You see the phrase “metabolic conditioning” everywhere these days. Unfortunately, CrossFitters usually misuse the term. In CrossFit vernacular, a trainer will use metabolic conditioning (metcon for short) to refer to workouts lasting longer than 30 seconds. These workouts tend to involve a lot of heavy breathing and lactic acid. That is, as per common usage, metcon workouts tend to focus on the glycolytic and oxidative energy pathways. A CrossFitter will call Fran or Fight Gone Bad a metcon, but not a max clean and jerk.
What is the origin of the term metabolic conditioning in CrossFit? Let us refer to one of the original CrossFit Journal articles, Foundations. In this article, Greg Glassman refers to metabolic conditioning as training which “builds capacity in each of three metabolic pathways, beginning with aerobic, then lactic acid, and then phosphocreatine pathways.”
Coach Glassman includes the training of the phosphocreatine pathway within the category of metabolic conditioning. Also known as the ATP pathway, the phosphocreatine pathway is the shortest-lasting energy pathway with the highest potential for power output. Think of a heavy clean and jerk, 40 yard dash, or max box jump.
Here’s the problem: CrossFitters use the term metabolic conditioning as distinct from low-rep lifting, high-strength and skill moves in gymnastics, and max effort/short duration jumping and sprinting. Clearly, however, these activities fall within the purview of the phosphocreatine pathway and thus are in fact examples of metabolic conditioning.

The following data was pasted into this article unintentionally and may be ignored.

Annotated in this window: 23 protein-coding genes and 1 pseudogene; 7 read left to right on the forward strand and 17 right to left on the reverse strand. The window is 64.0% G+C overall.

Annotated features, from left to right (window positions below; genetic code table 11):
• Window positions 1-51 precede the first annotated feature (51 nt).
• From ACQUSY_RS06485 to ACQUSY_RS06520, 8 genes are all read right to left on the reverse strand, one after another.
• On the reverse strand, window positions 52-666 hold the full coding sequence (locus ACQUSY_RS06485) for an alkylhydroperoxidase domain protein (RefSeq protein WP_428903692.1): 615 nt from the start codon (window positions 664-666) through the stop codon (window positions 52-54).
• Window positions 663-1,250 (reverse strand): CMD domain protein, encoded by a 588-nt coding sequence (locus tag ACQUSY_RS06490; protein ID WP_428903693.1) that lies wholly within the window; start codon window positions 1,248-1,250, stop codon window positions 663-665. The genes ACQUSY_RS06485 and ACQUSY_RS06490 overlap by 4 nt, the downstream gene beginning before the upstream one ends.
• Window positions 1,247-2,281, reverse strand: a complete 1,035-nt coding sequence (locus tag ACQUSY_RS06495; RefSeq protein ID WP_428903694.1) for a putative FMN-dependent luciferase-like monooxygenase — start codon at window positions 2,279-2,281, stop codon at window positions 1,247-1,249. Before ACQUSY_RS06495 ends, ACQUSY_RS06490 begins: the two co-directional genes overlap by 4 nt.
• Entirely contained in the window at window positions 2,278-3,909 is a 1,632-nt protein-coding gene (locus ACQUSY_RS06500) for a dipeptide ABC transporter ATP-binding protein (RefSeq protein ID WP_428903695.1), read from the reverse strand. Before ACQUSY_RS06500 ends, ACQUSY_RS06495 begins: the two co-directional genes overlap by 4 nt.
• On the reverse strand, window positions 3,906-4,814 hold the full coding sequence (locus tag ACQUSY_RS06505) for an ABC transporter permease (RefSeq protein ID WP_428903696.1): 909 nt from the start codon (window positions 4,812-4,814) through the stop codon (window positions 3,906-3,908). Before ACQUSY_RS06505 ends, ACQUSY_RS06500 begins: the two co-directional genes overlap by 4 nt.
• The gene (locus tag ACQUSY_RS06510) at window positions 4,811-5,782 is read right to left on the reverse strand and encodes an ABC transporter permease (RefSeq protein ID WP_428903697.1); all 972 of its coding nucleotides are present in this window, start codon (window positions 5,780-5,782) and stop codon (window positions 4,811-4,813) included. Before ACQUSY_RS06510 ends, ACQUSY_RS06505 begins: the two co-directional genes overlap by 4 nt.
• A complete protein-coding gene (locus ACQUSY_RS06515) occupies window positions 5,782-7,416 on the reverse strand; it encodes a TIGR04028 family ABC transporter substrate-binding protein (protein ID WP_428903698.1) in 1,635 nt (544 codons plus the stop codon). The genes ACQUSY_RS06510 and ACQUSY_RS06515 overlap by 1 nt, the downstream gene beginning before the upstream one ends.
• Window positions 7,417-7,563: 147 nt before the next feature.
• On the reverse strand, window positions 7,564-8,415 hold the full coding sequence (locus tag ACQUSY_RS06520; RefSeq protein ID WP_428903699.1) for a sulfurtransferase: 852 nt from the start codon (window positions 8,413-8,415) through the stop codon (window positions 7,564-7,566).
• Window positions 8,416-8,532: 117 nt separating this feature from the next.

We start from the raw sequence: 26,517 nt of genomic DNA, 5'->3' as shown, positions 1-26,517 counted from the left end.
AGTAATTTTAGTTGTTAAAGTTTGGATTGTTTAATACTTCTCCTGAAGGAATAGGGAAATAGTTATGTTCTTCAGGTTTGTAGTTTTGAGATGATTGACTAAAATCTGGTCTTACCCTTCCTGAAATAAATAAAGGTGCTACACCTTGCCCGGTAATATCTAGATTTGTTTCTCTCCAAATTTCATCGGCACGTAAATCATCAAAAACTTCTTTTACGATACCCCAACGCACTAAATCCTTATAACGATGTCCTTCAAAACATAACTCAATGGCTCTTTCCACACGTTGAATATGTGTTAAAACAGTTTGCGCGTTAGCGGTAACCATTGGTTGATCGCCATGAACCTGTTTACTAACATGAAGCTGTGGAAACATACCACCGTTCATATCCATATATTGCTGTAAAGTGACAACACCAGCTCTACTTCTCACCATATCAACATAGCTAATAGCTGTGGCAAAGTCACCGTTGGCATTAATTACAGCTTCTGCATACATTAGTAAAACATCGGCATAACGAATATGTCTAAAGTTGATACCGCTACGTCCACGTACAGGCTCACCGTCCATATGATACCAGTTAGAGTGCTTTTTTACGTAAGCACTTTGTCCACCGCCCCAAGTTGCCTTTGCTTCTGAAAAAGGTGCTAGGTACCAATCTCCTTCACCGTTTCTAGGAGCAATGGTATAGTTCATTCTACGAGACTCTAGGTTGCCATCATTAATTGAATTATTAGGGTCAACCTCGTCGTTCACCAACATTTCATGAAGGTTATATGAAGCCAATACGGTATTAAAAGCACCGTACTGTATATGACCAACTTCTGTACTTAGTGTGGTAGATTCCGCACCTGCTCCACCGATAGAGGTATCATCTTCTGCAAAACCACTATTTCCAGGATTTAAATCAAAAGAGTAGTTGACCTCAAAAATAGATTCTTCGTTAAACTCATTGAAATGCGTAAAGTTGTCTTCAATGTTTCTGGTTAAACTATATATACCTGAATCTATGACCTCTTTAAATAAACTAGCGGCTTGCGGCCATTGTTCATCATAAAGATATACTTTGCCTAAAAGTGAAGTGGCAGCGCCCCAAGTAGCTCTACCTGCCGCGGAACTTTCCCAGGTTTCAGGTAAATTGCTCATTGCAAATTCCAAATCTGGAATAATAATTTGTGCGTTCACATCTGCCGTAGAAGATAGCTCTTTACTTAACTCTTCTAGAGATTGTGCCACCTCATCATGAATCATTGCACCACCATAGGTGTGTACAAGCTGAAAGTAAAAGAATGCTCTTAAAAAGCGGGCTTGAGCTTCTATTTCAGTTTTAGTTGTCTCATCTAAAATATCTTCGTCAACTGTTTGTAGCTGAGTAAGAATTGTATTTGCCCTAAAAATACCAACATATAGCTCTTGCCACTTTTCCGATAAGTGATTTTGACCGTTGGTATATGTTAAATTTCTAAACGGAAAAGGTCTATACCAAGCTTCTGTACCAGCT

A further problem with “metabolic conditioning” is that most Crossfit “metcon” workouts test and develop far more than merely energy pathway development. High rep squat cleans, for example, all test much more than just energy pathways. Accuracy, agility, balance, coordination, speed, and are at play to a substantial degree. Coaches who don’t understand the diverse nature of these adaptations will often fail to include higher skill exercises such as cleans and handstand pushups in their “metcon” workouts. As a result, their athletes will under-perform when exposed to workouts such as Grace or Mary.
Accuracy and precision in language are necessary for the intelligent analysis of data that CrossFit is based upon. As CrossFitters, we should insist upon using correct terminology where it exists, and creating it where it doesn’t.
We still need a term to describe workouts lasting longer than 30 seconds, however. I propose Extended Power Output. “Extended” implies that these workouts last longer than brief 1 to 30 seconds spurts of exertion. As all Crossfit Level One attendees know, “power output” encompasses neurological and biological components of fitness. Extended Power Output avoids the flaws of “metabolic conditioning” while accurately describing what most people mean when they say “metcon.”
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